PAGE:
In the footsteps of pandas and poets

Updated: 2013-02-24 07:55

By Lee Hannon (China Daily)

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 In the footsteps of pandas and poets

Chengdu boasts a warm climate year round People enjoy leisure time at the People's Park in. Photos by Todd Balazovic / China Daily

 In the footsteps of pandas and poets

Visitors can indulge in some people-watching as locals play mahjong.

 In the footsteps of pandas and poets

Chongqing is rich in history and modern skyscrapers.

From historic Chengdu to the sprawling metropolis of Chongqing, Lee Hannon reports on a tale of two cities.

The famous poet Du Fu has long been called China's Shakespeare, but if literary history has respect for its elders then the Chinese wordsmith has 800 years on the Bard of Avon. The renowned Tang Dynasty (AD 618-907) writer was not originally from Sichuan province, but it was while living a simple life in a thatched house in Chengdu where the poet - revered, learned and recited by all Chinese school children - penned more than 200 pieces of work. Today, the Du Fu Thatched Cottage Museum is just one reason to visit the capital of Sichuan province, which boasts a warm climate year round, but for those with a taste for spice, a mind for history and modern style, the city offers a feast of discovery.

Located in China's southwest , Chengdu is home to around 14 million people with a history that can be traced back more than 2,500 years as an ancient capital.

The title of capital may have disappeared many years ago, but the city's historic significance as a center of regional politics, military and commerce remains forever.

Getting to Chengdu is relatively easy from any city in China with direct flights for less than 2,000 yuan ($320). British Airways recently announced it will start three direct flights a week from London, making the city much more accessible to European travelers eager to get beyond the must-see sights of Beijing and Shanghai.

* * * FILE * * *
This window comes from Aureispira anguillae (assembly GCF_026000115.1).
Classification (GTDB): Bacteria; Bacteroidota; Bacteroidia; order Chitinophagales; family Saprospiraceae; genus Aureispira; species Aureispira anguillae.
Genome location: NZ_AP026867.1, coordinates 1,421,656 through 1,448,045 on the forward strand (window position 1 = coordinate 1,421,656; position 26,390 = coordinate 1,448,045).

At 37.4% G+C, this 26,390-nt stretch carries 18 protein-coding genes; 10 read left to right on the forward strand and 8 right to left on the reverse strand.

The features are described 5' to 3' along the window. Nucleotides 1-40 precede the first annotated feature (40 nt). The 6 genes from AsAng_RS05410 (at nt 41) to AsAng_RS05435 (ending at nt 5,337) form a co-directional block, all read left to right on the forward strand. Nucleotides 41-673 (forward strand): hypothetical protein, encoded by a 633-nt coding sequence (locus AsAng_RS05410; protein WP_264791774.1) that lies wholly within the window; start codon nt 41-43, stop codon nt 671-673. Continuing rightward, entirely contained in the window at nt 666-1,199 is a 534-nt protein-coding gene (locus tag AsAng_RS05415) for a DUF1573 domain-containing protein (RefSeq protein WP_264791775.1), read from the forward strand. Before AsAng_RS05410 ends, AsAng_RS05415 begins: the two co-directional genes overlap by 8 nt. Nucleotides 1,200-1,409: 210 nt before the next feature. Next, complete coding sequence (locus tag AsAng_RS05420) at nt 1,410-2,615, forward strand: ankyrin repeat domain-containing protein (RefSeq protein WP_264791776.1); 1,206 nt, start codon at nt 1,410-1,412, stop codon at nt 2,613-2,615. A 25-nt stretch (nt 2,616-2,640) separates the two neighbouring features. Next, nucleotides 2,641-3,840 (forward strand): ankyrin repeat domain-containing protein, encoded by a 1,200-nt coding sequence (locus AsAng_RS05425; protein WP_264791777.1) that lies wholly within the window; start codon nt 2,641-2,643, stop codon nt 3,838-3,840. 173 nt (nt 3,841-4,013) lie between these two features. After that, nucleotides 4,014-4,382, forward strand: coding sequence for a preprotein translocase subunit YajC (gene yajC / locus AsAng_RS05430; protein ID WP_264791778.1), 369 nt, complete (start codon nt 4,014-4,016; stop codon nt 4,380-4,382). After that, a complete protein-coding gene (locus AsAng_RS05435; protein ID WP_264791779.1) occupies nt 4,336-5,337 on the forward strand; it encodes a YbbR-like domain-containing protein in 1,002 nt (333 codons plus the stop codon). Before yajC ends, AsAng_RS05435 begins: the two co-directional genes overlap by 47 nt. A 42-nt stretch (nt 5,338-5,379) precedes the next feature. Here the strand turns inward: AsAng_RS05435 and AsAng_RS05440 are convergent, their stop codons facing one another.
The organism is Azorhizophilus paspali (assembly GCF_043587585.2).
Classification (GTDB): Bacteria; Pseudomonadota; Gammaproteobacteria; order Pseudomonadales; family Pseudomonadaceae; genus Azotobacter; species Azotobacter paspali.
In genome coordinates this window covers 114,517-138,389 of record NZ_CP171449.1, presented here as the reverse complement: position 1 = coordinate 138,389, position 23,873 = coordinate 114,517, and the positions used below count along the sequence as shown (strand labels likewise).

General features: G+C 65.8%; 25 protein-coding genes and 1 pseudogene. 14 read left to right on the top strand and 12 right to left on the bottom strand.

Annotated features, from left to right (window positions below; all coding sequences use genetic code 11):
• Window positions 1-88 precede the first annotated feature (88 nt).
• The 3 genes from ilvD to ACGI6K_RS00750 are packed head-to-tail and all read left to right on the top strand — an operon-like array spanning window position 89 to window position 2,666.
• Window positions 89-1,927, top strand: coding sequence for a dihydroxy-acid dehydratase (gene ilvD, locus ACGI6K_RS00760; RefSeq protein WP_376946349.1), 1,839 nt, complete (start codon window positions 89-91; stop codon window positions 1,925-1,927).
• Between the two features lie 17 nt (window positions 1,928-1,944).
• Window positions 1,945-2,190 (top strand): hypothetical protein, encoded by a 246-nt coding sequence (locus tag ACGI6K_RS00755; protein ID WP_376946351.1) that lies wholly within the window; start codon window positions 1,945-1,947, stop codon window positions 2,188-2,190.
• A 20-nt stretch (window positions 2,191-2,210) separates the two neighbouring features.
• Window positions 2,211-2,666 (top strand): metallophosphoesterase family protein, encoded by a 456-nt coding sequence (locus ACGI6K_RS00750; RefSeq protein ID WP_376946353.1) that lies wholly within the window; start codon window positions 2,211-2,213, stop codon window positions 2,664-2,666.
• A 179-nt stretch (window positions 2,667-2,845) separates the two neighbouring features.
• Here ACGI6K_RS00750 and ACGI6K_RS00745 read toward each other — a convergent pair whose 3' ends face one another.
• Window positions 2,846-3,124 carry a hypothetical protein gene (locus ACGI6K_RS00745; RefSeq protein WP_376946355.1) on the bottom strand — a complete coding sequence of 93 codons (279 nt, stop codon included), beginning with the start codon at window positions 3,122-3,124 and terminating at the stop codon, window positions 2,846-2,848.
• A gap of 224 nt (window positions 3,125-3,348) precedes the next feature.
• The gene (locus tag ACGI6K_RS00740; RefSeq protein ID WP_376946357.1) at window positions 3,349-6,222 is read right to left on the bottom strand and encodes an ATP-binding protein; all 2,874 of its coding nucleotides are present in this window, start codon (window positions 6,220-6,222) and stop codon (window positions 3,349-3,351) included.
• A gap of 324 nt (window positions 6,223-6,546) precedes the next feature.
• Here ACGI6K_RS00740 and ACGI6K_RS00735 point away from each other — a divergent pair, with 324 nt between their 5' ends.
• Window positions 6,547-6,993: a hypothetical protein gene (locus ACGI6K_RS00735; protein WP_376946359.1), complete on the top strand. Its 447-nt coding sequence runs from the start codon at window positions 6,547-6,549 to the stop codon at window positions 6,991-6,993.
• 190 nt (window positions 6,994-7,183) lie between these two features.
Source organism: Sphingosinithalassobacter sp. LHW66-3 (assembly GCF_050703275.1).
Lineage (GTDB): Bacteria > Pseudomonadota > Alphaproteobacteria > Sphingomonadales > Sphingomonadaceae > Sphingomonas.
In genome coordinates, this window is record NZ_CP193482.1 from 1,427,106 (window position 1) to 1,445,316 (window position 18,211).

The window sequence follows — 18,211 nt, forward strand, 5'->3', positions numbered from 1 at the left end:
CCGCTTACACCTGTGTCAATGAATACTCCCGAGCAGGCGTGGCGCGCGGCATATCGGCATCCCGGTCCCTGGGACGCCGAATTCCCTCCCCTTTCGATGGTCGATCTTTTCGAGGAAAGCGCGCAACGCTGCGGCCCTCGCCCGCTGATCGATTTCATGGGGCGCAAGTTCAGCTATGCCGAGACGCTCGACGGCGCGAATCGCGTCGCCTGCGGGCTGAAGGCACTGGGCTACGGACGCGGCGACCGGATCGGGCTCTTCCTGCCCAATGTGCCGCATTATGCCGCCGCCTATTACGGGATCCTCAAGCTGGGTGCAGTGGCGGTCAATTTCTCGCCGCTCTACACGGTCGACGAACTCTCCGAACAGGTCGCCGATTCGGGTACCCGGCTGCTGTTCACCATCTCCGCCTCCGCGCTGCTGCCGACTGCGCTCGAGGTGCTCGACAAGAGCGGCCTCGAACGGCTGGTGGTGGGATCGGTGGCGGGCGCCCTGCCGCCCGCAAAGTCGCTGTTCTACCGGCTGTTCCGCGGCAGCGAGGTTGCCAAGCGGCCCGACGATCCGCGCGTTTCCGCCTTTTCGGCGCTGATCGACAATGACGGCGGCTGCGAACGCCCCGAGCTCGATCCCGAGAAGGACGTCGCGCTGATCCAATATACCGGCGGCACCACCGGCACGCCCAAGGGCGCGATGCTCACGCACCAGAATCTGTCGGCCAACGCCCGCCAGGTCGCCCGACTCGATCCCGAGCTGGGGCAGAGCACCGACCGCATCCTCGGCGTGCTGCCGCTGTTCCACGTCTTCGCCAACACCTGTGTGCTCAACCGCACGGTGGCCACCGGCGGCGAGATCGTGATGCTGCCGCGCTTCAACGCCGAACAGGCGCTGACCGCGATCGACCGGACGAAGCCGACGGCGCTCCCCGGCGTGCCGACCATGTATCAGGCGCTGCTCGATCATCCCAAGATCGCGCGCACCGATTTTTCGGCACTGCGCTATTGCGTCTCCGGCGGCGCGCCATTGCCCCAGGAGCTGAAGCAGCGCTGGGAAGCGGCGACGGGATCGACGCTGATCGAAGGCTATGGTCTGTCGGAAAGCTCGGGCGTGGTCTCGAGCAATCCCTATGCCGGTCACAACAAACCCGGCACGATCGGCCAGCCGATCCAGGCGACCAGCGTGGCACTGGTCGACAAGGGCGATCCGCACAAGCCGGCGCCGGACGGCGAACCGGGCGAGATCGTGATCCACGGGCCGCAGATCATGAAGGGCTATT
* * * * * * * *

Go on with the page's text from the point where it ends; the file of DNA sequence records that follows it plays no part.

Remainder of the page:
Located in the city center, the Shangri-La Hotel is ideally situated to traverse the scenic spots and offers great views of the Jinjiang River and Hejiang Pavilion, and it is within crawling distance of one of the city's main bar streets.

 In the footsteps of pandas and poets

Local food is a major attraction in Chengdu.

The hotel boasts 593 guestrooms and suites with all the latest gadgets and gizmos for the modern traveler: wall-mounted plasma TV screens, free WiFi and the luxury of the Horizon Club, where guests are treated to evening cocktails, canapes and complimentary suit-pressing.

The laid-back city, sometimes called "the land of milk and honey" due to its agricultural wealth, is vast - and just within the city limits there's plenty to see and do.

Take a trip to the heart of the city, where enormous statue of late Chairman Mao Zedong looks over Tianfu Square. At night, the scene features dancing couples, lively music and an impressive water show synchronized to music.

It is also a good place to get your bearings, as it is the very center of the city. The hub of Chengdu's impressive subway system is also located directly under the square.

The People's Park, just two blocks west of the square, offers another one of the region's pastimes, a place where you can sit for hours, sip tea and indulge in some people-watching as locals play mahjong and fish under bonsai trees.